A good example of a brand that appeals to the universal emotion of happiness is McDonald’s, particularly with their product, the Happy Meal. Introducing the Happy Meal to McDonalds’ brand was a smart and simple way to strengthen the brand by appealing to a key demographic—children, and by extension, their families.
And how does McDonald's project happiness through a children's’ meal? By appealing to the other simple yet universal idea that children like to play with toys. And even better, McDonald’s appeal to the every-child has let them partner up with popular children's’ movies to create toys of their favorite characters of the moment—keeping the toys new, relevant and in demand.
With the simple act of putting a topical toy in every Happy Meal, McDonald's has helped create an overall brand for themselves as a restaurant that makes children happy. And when the children are happy, the family is happy.
In this way, by appealing to universal truths like ‘children like toys’, ‘families want to be happy’, McDonald's has turned itself from just another fast food restaurant to a place families can routinely go to make their children happy, something that McDonald's knows is a priority for many families.
To keep your brand appealing to as many people as possible, consider what emotions or sentiments you can play up. Family, love, happiness, trust, humor, are commonly relatable emotions. Research your audience, consider what people like and need and think universally.
The key to standing out from a crowd is originality. But, the thing about originality is that anyone can do it. Anybody could start up a brand with a unique point of sale or an outrageous design—the trick is finding a point of uniqueness that works.
A prime example of a brand that stands out from its competitors is, once again, Apple. As previously mentioned, Apple’s brand focus is on pushing the limit on its products, always thinner, faster, more patented, but it also has an equally as heavy focus on aesthetics. This is what set Apple apart from the competitor companies such as Android, Microsoft etc.
A heavy focus on the aesthetics of the product and the software let Apple tap into a market that hadn’t really been delved into before. Their advertisements focussed (and still do focus) on the capabilities of each device, but also on the design, the colors, the feel of it in your hand. This bold move quite clearly paid off as the focus on stylish design appeals greatly to people who prefer a little form over function in their technology.
While taking risks with your brand can be, well, risky, a well-calculated and informed risk can pay off big time. Whether you want to stand out with an atypical product, a distinctive design, or unique brand objectives, just be sure that you don’t make decisions that are illogical or ruin the effectiveness of your brand in the name of being different.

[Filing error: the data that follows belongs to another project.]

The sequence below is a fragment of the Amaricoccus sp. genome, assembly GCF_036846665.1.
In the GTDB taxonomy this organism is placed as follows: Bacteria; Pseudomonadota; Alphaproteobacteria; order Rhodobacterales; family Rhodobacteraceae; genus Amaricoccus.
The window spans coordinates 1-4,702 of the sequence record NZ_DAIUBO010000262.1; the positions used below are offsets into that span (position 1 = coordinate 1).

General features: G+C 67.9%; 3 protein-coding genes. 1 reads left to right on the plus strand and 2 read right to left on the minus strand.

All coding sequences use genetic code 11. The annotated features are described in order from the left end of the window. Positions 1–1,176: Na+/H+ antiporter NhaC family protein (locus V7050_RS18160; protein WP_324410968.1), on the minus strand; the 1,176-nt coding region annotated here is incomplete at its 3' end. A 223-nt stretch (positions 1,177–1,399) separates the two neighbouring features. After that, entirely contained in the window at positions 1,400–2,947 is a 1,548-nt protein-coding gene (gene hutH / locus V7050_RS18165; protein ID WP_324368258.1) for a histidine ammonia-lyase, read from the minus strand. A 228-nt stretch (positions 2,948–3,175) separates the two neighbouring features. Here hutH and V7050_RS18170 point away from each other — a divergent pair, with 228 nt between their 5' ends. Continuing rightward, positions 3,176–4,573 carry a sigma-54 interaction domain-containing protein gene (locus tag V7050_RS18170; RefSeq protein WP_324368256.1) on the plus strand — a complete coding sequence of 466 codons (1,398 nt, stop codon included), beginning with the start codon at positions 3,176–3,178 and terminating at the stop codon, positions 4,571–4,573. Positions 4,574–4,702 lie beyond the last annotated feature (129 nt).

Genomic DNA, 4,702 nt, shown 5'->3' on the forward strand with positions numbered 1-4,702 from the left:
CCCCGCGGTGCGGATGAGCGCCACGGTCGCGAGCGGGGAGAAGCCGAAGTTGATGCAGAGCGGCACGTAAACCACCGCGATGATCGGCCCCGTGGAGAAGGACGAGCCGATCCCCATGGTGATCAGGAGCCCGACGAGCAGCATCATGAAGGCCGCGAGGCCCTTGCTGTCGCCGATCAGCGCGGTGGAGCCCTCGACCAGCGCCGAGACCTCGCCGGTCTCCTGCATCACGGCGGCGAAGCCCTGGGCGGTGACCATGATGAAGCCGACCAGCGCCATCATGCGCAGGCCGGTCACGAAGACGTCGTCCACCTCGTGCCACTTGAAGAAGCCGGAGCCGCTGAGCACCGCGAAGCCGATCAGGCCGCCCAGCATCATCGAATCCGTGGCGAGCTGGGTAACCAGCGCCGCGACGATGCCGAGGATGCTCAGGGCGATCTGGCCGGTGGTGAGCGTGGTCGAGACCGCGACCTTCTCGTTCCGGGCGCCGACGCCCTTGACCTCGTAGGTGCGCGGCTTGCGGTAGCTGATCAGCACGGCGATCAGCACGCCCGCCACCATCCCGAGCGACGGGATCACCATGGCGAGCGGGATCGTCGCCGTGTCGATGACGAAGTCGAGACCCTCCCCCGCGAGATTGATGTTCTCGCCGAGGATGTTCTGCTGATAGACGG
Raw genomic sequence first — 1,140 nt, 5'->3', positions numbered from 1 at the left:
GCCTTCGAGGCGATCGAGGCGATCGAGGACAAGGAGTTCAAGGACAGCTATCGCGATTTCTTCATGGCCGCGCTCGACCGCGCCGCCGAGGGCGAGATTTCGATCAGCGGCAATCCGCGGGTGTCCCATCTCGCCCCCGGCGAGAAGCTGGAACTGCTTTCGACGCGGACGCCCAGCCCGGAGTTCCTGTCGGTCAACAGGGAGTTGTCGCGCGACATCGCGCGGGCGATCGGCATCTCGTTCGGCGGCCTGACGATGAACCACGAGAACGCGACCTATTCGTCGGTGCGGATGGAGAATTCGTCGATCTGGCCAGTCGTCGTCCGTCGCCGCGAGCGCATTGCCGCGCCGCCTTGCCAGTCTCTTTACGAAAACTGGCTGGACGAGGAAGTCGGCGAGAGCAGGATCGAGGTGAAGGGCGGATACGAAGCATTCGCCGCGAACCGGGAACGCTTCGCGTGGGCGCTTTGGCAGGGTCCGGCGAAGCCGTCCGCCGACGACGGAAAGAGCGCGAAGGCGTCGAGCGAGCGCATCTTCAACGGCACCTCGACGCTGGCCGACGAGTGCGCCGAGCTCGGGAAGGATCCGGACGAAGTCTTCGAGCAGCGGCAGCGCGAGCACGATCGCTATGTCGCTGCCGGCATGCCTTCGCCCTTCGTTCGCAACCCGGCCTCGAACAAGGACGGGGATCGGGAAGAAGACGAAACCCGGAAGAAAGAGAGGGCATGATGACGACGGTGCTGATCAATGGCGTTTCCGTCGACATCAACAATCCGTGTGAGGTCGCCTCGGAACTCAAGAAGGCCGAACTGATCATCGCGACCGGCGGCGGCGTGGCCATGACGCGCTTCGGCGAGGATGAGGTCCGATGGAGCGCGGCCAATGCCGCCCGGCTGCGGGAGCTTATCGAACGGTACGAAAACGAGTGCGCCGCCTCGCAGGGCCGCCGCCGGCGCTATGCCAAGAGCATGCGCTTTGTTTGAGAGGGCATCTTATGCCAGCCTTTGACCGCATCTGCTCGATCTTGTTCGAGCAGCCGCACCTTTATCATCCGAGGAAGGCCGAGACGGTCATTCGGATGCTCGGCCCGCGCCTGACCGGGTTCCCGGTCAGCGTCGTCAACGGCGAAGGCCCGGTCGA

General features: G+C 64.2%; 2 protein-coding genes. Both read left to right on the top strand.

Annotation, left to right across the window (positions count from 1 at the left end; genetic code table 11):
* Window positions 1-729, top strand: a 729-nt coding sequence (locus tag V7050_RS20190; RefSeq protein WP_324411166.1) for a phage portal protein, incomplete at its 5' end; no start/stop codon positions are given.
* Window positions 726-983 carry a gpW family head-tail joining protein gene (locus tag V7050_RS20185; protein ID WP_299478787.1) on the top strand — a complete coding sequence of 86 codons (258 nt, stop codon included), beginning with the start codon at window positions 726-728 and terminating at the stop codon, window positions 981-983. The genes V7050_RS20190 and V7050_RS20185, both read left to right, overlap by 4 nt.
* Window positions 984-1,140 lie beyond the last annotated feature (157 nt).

To put it simply, you could have the biggest, most well-crafted brand in the world and ruin it all with shoddy consistency.
Imagine, for example, if Dove, the brand that promotes natural beauty, released a line of Botox injections. Or they suddenly started using a mockingly satirical tone on Twitter in the vein of Old Spice, or if they changed their logo 5 times in the space of a year. The well-curated and carefully maintained brand Dove could be torn down in no time at all, simply through inconsistent choices.
There are many reasons why inconsistency occurs, but one of the main causes is lack of communication. This is where a brand identity manual comes in handy big time (for actionable tips about beginning that process, be sure to check out these 20 points). Set rules, show examples, plan for the worst and hope for the best. Be sure to communicate with every channel of your brand, from the designers right through to the social media managers to ensure that everyone is on the same page.
A brand should work like a well-oiled machine. Maintaining your brand should only look effortless when in reality there should be constant communication, guidance, and evaluation.
A brand that has kept things consistent is Nike. We’ve talked about Nike’s consistent use of tone, but on top of the language-based elements, Nike has also kept itself aesthetically consistent. Check out these ads for Nike; the calls to action on each ad are consistently motivating and authoritative, and the type that they are set in is just as big and punchy, making a Nike ad easy to spot from a mile off.
Whatever your branding is, from its tone right down to its aesthetic look, be sure to keep it consistent. While brands have ‘makeovers’ every few years and develop new styles as the times change, be intentional with any changes you make with your brand. Have good, solid reasoning for any drastic changes you make. A good brand doesn’t have to change that often, so when you set the foundation, be sure that you’re happy to build upon that specific branding for time to come. Consistency, consistency, consistency!
For more handy ideas to keep your brand cohesive and consistent, be sure to check out these tips!
A good brand is timeless, communicates well and is ultimately memorable. While there is no strict formula to creating a successful brand, a consistent and thoughtfully executed plan of attack is paramount to success.
Rome wasn’t built in a day, and nor were the top brands. It takes time, effort, communication across the board and it takes purpose. Plan it out, seek advice, seek feedback, seek opinions. Find solutions that make sense and that feel right and go from there.